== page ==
Thousands of anti-racism protestors are set to attend demonstrations across the UK this weekend – despite government warnings that such mass gatherings are banned under the coronavirus lockdown.
Rallies will be held in cities including London, Bristol, Manchester, Sheffield, Newcastle and Leicester with supporters demanding an end to institutional discrimination.
The 46-year-old died after a white police officer pressed a knee onto his neck for nine minutes – despite the former bouncer being unarmed and not appearing to resist arrest.
The officer, Derek Chauvin, has since been charged with murder.
Although Black Lives Matter protests have already been held in London and Birmingham this week, the weekend gatherings are expected to be the biggest yet.
In the capital, attendees will converge on Parliament Square on Saturday and then at the US Embassy on Sunday.
But ministers say that, amid the Covid-19 pandemic, such mass rallies will not only be unlawful but a risk to public health
Speaking at the daily Downing Street press briefing on Friday evening, health secretary Matt Hancock said he was "appalled" by the death of Mr Floyd but stressed that coronavirus rules remained in place.
"I understand why people are deeply upset but we are still facing a health crisis and coronavirus remains a real threat,” he said.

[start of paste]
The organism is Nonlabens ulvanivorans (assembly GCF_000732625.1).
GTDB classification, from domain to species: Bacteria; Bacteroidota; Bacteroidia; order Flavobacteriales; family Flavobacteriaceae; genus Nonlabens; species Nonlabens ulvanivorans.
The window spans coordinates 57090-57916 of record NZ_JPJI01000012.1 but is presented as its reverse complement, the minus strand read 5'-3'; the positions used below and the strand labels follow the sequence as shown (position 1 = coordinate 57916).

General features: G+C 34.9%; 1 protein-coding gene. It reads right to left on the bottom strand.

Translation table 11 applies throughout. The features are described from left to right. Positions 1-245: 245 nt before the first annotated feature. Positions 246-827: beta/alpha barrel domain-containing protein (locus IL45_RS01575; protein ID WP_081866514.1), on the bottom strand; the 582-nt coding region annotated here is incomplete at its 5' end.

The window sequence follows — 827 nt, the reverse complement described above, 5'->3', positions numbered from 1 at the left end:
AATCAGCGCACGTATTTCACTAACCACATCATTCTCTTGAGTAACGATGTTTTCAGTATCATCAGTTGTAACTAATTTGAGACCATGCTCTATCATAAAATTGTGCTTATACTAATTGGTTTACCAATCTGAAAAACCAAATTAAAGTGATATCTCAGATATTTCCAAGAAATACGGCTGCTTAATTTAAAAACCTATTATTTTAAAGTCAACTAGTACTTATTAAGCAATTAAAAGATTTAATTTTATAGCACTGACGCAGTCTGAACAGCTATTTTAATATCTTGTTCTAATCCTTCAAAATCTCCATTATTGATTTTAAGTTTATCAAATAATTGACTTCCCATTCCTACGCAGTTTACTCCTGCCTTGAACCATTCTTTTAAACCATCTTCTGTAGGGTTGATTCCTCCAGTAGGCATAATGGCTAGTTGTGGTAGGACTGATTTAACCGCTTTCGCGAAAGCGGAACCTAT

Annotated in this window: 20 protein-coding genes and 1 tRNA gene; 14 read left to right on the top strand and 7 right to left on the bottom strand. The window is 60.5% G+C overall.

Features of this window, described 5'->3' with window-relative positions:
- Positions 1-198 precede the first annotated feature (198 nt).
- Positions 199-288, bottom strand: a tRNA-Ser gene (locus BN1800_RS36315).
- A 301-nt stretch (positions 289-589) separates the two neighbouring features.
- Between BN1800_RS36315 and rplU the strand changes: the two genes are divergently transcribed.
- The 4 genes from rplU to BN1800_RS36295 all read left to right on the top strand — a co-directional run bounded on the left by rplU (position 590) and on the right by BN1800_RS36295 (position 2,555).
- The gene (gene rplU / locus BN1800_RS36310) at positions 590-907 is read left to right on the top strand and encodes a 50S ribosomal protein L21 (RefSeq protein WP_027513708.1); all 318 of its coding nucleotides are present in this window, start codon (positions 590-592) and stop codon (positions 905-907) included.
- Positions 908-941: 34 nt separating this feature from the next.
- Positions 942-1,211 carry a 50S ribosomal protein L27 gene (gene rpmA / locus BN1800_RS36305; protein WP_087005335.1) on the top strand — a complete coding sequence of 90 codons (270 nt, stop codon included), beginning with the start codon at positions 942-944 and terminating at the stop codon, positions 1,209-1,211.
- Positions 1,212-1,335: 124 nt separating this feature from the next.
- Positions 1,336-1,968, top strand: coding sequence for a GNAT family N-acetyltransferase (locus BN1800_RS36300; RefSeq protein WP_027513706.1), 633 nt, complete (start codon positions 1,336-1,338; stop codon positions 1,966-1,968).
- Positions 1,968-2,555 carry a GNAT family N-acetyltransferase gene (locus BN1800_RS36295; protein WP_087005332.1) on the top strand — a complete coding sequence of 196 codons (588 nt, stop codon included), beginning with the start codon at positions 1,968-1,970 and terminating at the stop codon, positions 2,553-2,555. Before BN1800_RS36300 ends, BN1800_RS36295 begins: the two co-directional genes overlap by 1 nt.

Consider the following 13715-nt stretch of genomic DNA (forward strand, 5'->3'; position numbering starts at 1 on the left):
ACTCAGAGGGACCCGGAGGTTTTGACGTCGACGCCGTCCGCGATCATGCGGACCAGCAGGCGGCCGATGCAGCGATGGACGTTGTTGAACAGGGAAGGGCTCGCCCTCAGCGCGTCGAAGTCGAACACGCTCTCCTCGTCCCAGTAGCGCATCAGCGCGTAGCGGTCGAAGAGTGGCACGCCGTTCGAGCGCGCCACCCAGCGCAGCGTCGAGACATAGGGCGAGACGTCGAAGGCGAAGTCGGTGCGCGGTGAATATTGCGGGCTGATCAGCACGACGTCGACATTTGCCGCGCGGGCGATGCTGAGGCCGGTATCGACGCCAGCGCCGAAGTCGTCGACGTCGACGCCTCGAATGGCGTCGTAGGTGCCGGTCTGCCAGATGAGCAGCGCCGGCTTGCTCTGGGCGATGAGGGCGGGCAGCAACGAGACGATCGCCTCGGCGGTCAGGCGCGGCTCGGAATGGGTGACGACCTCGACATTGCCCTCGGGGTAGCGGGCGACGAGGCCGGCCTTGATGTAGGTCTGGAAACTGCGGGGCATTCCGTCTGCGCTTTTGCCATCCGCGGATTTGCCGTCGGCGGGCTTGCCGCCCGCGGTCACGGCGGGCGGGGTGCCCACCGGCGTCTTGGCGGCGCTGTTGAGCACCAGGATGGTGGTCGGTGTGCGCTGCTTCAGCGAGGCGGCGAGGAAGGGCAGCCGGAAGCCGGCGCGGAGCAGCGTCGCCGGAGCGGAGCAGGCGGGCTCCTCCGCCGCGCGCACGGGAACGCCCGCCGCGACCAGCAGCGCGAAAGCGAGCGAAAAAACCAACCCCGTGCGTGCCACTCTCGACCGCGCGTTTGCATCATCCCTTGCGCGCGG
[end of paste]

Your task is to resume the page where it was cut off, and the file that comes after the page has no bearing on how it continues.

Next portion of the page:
"The reason that it is vital that people stick to the rules this weekend is to protect themselves and their family from this horrific disease.
"So please, for the safety of your loved ones, do not attend large gatherings including demonstrations of more than six people."
His comments were echoed by home secretary Priti Patel who posted on Twitter that people should not gather in groups larger than six.
She added: "Please for the safety of all of us, do not attend large gatherings – including protests – of more than six people this weekend…
“Coronavirus remains a real threat and people must protect themselves and their families from this horrific disease."
In the US, protests are now entering their second weekend with police there accused of widespread brutality against demonstrators.
Register for free to continue reading
Registration is a free and easy way to support our truly independent journalism
By registering, you will also enjoy limited access to Premium articles, exclusive newsletters, commenting, and virtual events with our leading journalists
Already have an account? sign in
Join our new commenting forum
Join thought-provoking conversations, follow other Independent readers and see their replies